The luck didn't last, though. I sold right before Caterpillar was about to rally like crazy on rising global demand for construction equipment. Why? Because I had no other frame of reference. I paid attention only to the Foolish Four strategy, which had been languishing, not the stocks or the companies behind them. The fact is that I knew almost nothing about Caterpillar, other than that it paid a good dividend and was part of the Dow Jones Industrial Average. My intellectual carelessness cost us a lot of money then. I won't repeat that mistake.

My adventures as a bubble boy
When Buffett famously said in 1998 that he wouldn't invest in tech stocks such as Intel (NASDAQ:INTC) and Microsoft (NASDAQ:MSFT), I thought he was positively nuts. After all, I had been in the tech industry for the better part of a decade and was seeing firsthand how much money was flowing into Silicon Valley. But after my Foolish Four debacle, the comment made perfect sense.

Buffett was making the point that tech wasn't part of his circle of competence. There were other industries he knew better. And me? Well, I'm a bubble boy. My competence was, and still is, tech and tech stocks. That's why I invested in Sun Microsystems (NASDAQ:SUNW) as an employee in the late '90s and then bought shares of Akamai (NASDAQ:AKAM) after researching its business late last year. And after digging through Oracle's (NASDAQ:ORCL) financials for last week's duel with fellow Fool W.D. Crotty, I'll probably plunk down some of our spare change for shares in the database king.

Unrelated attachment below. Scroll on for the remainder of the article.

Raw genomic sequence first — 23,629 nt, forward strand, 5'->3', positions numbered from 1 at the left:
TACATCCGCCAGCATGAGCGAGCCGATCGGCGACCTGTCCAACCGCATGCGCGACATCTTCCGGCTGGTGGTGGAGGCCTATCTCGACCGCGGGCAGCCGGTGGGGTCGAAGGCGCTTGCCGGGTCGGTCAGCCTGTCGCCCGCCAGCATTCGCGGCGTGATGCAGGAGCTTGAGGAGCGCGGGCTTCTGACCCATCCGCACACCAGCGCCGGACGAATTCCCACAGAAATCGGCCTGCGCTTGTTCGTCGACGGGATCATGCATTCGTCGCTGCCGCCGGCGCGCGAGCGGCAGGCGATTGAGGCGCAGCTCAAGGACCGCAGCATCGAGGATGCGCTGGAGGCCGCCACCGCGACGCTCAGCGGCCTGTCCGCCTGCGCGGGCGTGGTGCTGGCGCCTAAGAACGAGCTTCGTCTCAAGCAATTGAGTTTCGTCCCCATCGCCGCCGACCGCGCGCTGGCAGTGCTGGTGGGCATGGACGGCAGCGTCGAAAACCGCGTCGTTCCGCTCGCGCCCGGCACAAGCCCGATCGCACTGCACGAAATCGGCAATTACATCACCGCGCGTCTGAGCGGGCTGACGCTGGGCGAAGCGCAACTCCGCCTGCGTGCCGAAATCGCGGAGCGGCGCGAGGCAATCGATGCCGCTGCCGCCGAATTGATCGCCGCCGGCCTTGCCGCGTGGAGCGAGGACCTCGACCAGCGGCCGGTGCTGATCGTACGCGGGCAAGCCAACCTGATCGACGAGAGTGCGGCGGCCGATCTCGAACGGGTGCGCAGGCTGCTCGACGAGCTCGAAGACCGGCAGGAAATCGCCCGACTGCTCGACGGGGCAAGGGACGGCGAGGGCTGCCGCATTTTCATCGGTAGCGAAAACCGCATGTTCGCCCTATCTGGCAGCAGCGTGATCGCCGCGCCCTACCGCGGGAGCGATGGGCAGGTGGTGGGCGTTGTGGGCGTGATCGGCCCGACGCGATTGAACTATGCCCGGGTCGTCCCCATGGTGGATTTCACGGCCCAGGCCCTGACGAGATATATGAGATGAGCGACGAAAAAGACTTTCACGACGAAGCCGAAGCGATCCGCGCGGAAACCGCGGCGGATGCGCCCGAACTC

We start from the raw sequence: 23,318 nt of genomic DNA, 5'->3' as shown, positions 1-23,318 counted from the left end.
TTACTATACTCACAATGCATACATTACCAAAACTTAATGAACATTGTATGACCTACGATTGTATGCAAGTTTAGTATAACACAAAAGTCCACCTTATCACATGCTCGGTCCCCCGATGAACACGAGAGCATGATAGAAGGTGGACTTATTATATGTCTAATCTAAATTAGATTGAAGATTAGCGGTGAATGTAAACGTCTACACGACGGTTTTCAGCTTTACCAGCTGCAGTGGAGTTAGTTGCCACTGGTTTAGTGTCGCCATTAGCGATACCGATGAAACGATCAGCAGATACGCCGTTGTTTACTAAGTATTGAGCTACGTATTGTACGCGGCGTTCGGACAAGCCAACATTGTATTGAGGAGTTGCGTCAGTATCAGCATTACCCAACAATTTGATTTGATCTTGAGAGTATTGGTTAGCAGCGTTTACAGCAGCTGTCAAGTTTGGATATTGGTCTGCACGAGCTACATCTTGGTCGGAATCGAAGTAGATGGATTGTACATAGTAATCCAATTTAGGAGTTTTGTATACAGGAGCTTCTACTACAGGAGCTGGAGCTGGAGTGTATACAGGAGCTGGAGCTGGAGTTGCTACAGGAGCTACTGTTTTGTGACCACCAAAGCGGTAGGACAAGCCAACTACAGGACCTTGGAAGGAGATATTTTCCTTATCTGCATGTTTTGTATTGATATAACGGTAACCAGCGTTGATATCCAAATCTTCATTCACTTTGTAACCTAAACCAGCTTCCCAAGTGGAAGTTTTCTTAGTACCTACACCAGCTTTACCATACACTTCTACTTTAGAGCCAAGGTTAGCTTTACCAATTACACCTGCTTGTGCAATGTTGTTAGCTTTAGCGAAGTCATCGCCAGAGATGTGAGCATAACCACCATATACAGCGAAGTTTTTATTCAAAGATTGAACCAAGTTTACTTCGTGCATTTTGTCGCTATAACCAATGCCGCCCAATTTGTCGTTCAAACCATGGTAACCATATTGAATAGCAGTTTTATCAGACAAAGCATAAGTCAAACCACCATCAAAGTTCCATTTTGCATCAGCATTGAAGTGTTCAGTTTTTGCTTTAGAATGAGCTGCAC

Are these investments risky? It depends on how you define risk. In terms of valuation, Akamai is hugely risky, while Oracle is less so. But intellectually, there's zero risk, because I understand each business, and the industries they participate in, intimately. As an owner, I should.

It just ain't me
What it really boils down to is this: Ignorance kills investment returns. And when it comes to biotech, I'm ignorant. I can't hold a candle to fellow Fools Zeke Ashton and Charly Travers. They're the experts on the subject. They know how to assess the sector's risks and how to value biotech bottle rockets such as Motley Fool Hidden Gems pick TranskaryoticTherapies (NASDAQ:TKTX).

But even if I did spend the time to learn how to research biotech stocks, I couldn't buy them because they're easily as risky as the tech stocks I already own. There's simply no place for them in my portfolio, which I strive to keep Foolishly diversified.

Yeah, I might miss an unbelievable rally in biotechs and probably a few 10-baggers, but it's like Clint Eastwood's Dirty Harry said in The Enforcer, "A man has got to know his limitations."

Well, Clint, I can't sing, and I don't do biotech.

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Fool contributor Tim Beyers can't remember the last time he did karaoke, but he's certain it wasn't a pleasant experience for the audience. Tim owns shares of Akamai, and you can view his Fool profile here . The Motley Fool has a disclosure policy .